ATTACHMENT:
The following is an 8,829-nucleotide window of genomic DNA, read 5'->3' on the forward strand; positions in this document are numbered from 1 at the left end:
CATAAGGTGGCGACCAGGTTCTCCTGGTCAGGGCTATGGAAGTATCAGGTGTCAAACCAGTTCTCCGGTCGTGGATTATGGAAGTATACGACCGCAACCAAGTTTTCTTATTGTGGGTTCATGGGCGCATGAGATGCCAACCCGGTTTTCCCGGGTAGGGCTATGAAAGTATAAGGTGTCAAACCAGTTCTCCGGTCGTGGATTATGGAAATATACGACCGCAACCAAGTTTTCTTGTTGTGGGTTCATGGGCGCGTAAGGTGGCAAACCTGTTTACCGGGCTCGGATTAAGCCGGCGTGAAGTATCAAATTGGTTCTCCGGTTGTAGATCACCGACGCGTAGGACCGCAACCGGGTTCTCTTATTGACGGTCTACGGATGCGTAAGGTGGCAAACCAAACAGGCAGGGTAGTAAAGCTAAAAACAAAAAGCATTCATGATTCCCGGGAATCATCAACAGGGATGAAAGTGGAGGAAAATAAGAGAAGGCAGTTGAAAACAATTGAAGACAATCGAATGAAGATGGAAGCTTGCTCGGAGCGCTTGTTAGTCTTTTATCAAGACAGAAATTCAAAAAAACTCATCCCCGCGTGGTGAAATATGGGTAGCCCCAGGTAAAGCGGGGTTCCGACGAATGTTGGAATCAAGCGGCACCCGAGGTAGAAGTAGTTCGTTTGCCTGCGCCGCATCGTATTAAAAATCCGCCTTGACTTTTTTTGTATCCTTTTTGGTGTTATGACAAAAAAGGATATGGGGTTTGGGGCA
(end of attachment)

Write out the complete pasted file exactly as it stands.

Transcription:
The following is an 8,829-nucleotide window of genomic DNA, read 5'->3' on the forward strand; positions in this document are numbered from 1 at the left end:
CATAAGGTGGCGACCAGGTTCTCCTGGTCAGGGCTATGGAAGTATCAGGTGTCAAACCAGTTCTCCGGTCGTGGATTATGGAAGTATACGACCGCAACCAAGTTTTCTTATTGTGGGTTCATGGGCGCATGAGATGCCAACCCGGTTTTCCCGGGTAGGGCTATGAAAGTATAAGGTGTCAAACCAGTTCTCCGGTCGTGGATTATGGAAATATACGACCGCAACCAAGTTTTCTTGTTGTGGGTTCATGGGCGCGTAAGGTGGCAAACCTGTTTACCGGGCTCGGATTAAGCCGGCGTGAAGTATCAAATTGGTTCTCCGGTTGTAGATCACCGACGCGTAGGACCGCAACCGGGTTCTCTTATTGACGGTCTACGGATGCGTAAGGTGGCAAACCAAACAGGCAGGGTAGTAAAGCTAAAAACAAAAAGCATTCATGATTCCCGGGAATCATCAACAGGGATGAAAGTGGAGGAAAATAAGAGAAGGCAGTTGAAAACAATTGAAGACAATCGAATGAAGATGGAAGCTTGCTCGGAGCGCTTGTTAGTCTTTTATCAAGACAGAAATTCAAAAAAACTCATCCCCGCGTGGTGAAATATGGGTAGCCCCAGGTAAAGCGGGGTTCCGACGAATGTTGGAATCAAGCGGCACCCGAGGTAGAAGTAGTTCGTTTGCCTGCGCCGCATCGTATTAAAAATCCGCCTTGACTTTTTTTGTATCCTTTTTGGTGTTATGACAAAAAAGGATATGGGGTTTGGGGCA